Roundtable discussion on pushbacks in the House of Representatives
Volt organised the roundtable discussion around one main question: what can the Netherlands do to deter pushbacks? MPs from GroenLinks, Bij1, PvdA, SP, ChristenUnie, D66 and VVD were present at this meeting. We shared our views about pushbacks along the borders of Europe, as did Tineke Strik (member of the European Parliament), Eefje Blankevoort (maker of the documentary ‘Shadow Game’), UNICEF, Doctors without Borders, the Royal Netherlands Marechaussee and the Dutch Advisory Council on Migration (ACVZ).
No clear statement
For years, we have known that refugees are being violently driven away from Europe’s borders. However, nothing has improved; it just seems to get worse. The new coalition agreement includes little about pushbacks; instead, it focuses on ‘protecting borders against irregular migration’. This raises many questions about the position of asylum seekers and refugees in the Netherlands and Europe.
‘What can the Netherlands do to fight pushbacks? That question requires reflection on the Netherlands’ role to date’, Femke de Vries stated on behalf of DCR. ‘Our first appeal is to speak up and follow the example of Germany. The new German government included a clear statement against pushbacks in its coalition agreement, but the Dutch coalition agreement is quiet about pushbacks. Why is that?’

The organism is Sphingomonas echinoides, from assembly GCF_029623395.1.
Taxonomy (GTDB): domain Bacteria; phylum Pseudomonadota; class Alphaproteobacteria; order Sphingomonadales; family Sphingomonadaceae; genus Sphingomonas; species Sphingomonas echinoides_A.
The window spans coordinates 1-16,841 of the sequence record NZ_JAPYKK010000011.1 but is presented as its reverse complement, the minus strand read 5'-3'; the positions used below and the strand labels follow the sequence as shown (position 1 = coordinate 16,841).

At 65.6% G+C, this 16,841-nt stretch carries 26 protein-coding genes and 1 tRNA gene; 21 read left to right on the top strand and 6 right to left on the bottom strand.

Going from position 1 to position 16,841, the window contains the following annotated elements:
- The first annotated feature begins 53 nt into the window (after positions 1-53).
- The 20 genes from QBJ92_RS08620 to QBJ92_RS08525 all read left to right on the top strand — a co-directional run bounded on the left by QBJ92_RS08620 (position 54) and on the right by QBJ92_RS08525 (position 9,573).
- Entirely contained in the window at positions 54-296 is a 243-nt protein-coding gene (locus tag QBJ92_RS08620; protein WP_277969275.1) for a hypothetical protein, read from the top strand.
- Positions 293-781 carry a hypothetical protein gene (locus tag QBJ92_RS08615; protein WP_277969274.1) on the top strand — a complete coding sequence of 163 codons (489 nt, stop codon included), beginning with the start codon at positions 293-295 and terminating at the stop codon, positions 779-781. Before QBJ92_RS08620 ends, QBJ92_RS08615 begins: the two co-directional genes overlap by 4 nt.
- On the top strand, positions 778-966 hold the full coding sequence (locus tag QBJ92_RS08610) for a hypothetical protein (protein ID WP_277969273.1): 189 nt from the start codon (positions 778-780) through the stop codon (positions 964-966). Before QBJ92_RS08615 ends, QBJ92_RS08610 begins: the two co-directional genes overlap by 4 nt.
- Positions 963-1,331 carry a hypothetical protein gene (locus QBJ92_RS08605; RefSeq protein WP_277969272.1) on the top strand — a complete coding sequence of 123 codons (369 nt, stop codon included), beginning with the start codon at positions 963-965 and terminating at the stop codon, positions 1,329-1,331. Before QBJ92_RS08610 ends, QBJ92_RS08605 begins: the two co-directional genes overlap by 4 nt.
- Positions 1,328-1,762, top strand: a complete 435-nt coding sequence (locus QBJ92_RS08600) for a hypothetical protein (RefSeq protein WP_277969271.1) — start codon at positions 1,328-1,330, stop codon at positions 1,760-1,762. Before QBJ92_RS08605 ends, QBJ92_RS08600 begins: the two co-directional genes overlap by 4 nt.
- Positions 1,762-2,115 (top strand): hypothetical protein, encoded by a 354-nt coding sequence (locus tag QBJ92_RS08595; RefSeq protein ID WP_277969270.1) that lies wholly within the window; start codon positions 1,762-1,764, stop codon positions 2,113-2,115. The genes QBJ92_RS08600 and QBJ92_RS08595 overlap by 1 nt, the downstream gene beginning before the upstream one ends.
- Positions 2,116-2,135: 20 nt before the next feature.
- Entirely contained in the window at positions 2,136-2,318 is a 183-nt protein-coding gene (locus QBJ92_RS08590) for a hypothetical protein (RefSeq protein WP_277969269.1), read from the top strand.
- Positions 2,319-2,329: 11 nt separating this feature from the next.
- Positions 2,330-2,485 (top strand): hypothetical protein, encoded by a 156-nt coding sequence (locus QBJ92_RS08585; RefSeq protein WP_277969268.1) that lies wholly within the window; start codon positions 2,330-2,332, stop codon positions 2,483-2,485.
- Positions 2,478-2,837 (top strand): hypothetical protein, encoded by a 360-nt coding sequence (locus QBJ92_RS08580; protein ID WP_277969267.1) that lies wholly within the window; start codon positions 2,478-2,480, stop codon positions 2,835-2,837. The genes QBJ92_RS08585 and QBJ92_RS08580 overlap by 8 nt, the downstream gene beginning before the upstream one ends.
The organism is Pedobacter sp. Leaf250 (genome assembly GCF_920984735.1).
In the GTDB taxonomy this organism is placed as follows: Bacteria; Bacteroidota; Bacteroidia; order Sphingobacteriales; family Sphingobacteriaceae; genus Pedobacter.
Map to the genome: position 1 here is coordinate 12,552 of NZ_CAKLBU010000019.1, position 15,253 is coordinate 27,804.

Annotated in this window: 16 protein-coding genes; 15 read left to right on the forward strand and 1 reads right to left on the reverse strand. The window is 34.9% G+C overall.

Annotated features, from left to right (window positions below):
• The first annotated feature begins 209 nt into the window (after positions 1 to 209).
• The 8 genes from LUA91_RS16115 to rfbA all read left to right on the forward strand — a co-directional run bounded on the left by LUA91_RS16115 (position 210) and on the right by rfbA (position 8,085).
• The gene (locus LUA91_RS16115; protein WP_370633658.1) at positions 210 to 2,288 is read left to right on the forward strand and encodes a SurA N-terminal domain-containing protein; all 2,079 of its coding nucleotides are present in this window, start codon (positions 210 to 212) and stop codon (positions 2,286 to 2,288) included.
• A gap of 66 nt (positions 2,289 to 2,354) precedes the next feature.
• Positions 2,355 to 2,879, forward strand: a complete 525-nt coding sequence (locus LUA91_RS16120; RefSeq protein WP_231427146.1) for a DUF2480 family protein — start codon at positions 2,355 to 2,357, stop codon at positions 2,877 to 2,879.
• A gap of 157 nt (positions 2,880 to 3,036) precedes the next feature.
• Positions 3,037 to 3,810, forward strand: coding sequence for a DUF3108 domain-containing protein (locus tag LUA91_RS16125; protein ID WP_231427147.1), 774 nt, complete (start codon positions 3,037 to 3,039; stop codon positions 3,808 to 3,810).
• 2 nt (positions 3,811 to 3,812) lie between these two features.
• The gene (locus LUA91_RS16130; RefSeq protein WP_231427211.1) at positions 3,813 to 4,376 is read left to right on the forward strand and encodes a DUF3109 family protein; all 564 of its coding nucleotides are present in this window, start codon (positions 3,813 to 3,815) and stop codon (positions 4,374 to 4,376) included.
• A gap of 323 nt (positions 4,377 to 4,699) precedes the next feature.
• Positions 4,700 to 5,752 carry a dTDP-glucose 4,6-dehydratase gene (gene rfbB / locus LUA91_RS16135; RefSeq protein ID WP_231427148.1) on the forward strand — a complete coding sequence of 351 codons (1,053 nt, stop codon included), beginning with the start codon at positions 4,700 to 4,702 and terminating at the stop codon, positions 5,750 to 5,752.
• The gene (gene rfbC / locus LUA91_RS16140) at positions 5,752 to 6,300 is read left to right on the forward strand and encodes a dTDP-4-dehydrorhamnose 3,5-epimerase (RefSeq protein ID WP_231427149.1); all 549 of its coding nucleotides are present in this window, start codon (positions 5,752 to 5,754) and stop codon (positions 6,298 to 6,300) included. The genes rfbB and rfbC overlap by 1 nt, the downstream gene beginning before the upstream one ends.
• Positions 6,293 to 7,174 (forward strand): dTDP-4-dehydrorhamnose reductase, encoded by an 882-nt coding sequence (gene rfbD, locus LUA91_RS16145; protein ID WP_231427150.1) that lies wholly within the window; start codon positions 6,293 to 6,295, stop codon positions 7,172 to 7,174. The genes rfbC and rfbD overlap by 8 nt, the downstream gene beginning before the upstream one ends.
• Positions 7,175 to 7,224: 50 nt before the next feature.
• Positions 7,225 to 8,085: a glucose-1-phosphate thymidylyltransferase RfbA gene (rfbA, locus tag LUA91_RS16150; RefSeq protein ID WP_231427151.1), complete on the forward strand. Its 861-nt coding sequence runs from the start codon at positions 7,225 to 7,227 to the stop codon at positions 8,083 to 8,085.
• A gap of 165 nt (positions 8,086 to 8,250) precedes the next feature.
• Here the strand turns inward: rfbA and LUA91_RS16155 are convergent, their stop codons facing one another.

What can the Netherlands do?
DCR sent a letter to the cabinet with three concrete recommendations. First, the Netherlands must take a credible stand against pushbacks and speak out openly against these gross human rights violations.
Second, the Netherlands should call on the European Commission to take action against countries that carry out pushbacks. The moment a country is guilty of this – as Poland recently was – the EC must actively intervene and impose sanctions.
Finally, the Netherlands must commit to a humane and solidarity-based European asylum and migration policy. The EC made a first proposal to this effect at the end of 2020. The Netherlands must adopt a constructive attitude in these negotiations. Now, countries on the external borders of Europe, such as Greece and Italy, are responsible for these newcomers’ reception and asylum procedures.
Those countries feel abandoned and are increasingly trying to keep refugees out, which creates the need for rapid screening and fair redistribution of asylum seekers across all EU countries. Pushbacks can only be stopped when benevolent countries work together and look for solutions.